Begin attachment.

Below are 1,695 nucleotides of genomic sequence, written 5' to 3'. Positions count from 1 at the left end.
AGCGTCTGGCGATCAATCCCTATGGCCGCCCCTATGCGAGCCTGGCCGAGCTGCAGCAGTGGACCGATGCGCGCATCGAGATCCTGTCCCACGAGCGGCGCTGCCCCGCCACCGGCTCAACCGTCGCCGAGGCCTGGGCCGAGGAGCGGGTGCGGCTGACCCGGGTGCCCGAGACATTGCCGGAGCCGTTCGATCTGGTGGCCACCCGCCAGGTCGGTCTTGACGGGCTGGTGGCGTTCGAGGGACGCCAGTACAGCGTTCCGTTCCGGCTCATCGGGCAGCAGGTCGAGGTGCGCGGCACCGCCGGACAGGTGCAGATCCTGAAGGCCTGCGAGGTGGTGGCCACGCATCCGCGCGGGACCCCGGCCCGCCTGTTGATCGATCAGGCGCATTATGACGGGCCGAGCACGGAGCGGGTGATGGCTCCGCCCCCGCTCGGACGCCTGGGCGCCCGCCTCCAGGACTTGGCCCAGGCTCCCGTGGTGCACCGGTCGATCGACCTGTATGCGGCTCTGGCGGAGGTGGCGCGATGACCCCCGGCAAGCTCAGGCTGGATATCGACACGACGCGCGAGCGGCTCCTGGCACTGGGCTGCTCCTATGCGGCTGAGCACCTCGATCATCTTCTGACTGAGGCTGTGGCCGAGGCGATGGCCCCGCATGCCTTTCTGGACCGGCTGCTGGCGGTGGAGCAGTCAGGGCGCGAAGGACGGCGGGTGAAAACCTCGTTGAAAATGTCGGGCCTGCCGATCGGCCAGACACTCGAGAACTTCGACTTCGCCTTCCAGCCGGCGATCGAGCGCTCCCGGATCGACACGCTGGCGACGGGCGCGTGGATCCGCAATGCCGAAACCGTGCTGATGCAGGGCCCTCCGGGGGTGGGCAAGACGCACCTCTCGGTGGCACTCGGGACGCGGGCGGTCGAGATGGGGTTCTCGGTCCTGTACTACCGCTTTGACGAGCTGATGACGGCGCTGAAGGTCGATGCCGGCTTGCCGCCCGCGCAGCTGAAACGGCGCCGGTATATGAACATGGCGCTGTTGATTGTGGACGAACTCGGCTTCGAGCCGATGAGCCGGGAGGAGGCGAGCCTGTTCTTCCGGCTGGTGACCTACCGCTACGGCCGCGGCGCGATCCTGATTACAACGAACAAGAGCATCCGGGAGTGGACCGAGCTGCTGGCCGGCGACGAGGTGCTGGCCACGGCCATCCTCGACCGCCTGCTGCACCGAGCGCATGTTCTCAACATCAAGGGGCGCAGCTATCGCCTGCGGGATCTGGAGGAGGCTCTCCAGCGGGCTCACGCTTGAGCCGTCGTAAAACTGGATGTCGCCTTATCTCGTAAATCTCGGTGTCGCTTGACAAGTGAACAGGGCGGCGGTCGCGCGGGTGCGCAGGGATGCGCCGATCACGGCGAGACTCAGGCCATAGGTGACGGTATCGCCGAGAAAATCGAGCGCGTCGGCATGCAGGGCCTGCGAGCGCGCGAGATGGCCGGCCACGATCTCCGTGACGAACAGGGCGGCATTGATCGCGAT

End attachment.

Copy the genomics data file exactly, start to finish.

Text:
Below are 1,695 nucleotides of genomic sequence, written 5' to 3'. Positions count from 1 at the left end.
AGCGTCTGGCGATCAATCCCTATGGCCGCCCCTATGCGAGCCTGGCCGAGCTGCAGCAGTGGACCGATGCGCGCATCGAGATCCTGTCCCACGAGCGGCGCTGCCCCGCCACCGGCTCAACCGTCGCCGAGGCCTGGGCCGAGGAGCGGGTGCGGCTGACCCGGGTGCCCGAGACATTGCCGGAGCCGTTCGATCTGGTGGCCACCCGCCAGGTCGGTCTTGACGGGCTGGTGGCGTTCGAGGGACGCCAGTACAGCGTTCCGTTCCGGCTCATCGGGCAGCAGGTCGAGGTGCGCGGCACCGCCGGACAGGTGCAGATCCTGAAGGCCTGCGAGGTGGTGGCCACGCATCCGCGCGGGACCCCGGCCCGCCTGTTGATCGATCAGGCGCATTATGACGGGCCGAGCACGGAGCGGGTGATGGCTCCGCCCCCGCTCGGACGCCTGGGCGCCCGCCTCCAGGACTTGGCCCAGGCTCCCGTGGTGCACCGGTCGATCGACCTGTATGCGGCTCTGGCGGAGGTGGCGCGATGACCCCCGGCAAGCTCAGGCTGGATATCGACACGACGCGCGAGCGGCTCCTGGCACTGGGCTGCTCCTATGCGGCTGAGCACCTCGATCATCTTCTGACTGAGGCTGTGGCCGAGGCGATGGCCCCGCATGCCTTTCTGGACCGGCTGCTGGCGGTGGAGCAGTCAGGGCGCGAAGGACGGCGGGTGAAAACCTCGTTGAAAATGTCGGGCCTGCCGATCGGCCAGACACTCGAGAACTTCGACTTCGCCTTCCAGCCGGCGATCGAGCGCTCCCGGATCGACACGCTGGCGACGGGCGCGTGGATCCGCAATGCCGAAACCGTGCTGATGCAGGGCCCTCCGGGGGTGGGCAAGACGCACCTCTCGGTGGCACTCGGGACGCGGGCGGTCGAGATGGGGTTCTCGGTCCTGTACTACCGCTTTGACGAGCTGATGACGGCGCTGAAGGTCGATGCCGGCTTGCCGCCCGCGCAGCTGAAACGGCGCCGGTATATGAACATGGCGCTGTTGATTGTGGACGAACTCGGCTTCGAGCCGATGAGCCGGGAGGAGGCGAGCCTGTTCTTCCGGCTGGTGACCTACCGCTACGGCCGCGGCGCGATCCTGATTACAACGAACAAGAGCATCCGGGAGTGGACCGAGCTGCTGGCCGGCGACGAGGTGCTGGCCACGGCCATCCTCGACCGCCTGCTGCACCGAGCGCATGTTCTCAACATCAAGGGGCGCAGCTATCGCCTGCGGGATCTGGAGGAGGCTCTCCAGCGGGCTCACGCTTGAGCCGTCGTAAAACTGGATGTCGCCTTATCTCGTAAATCTCGGTGTCGCTTGACAAGTGAACAGGGCGGCGGTCGCGCGGGTGCGCAGGGATGCGCCGATCACGGCGAGACTCAGGCCATAGGTGACGGTATCGCCGAGAAAATCGAGCGCGTCGGCATGCAGGGCCTGCGAGCGCGCGAGATGGCCGGCCACGATCTCCGTGACGAACAGGGCGGCATTGATCGCGAT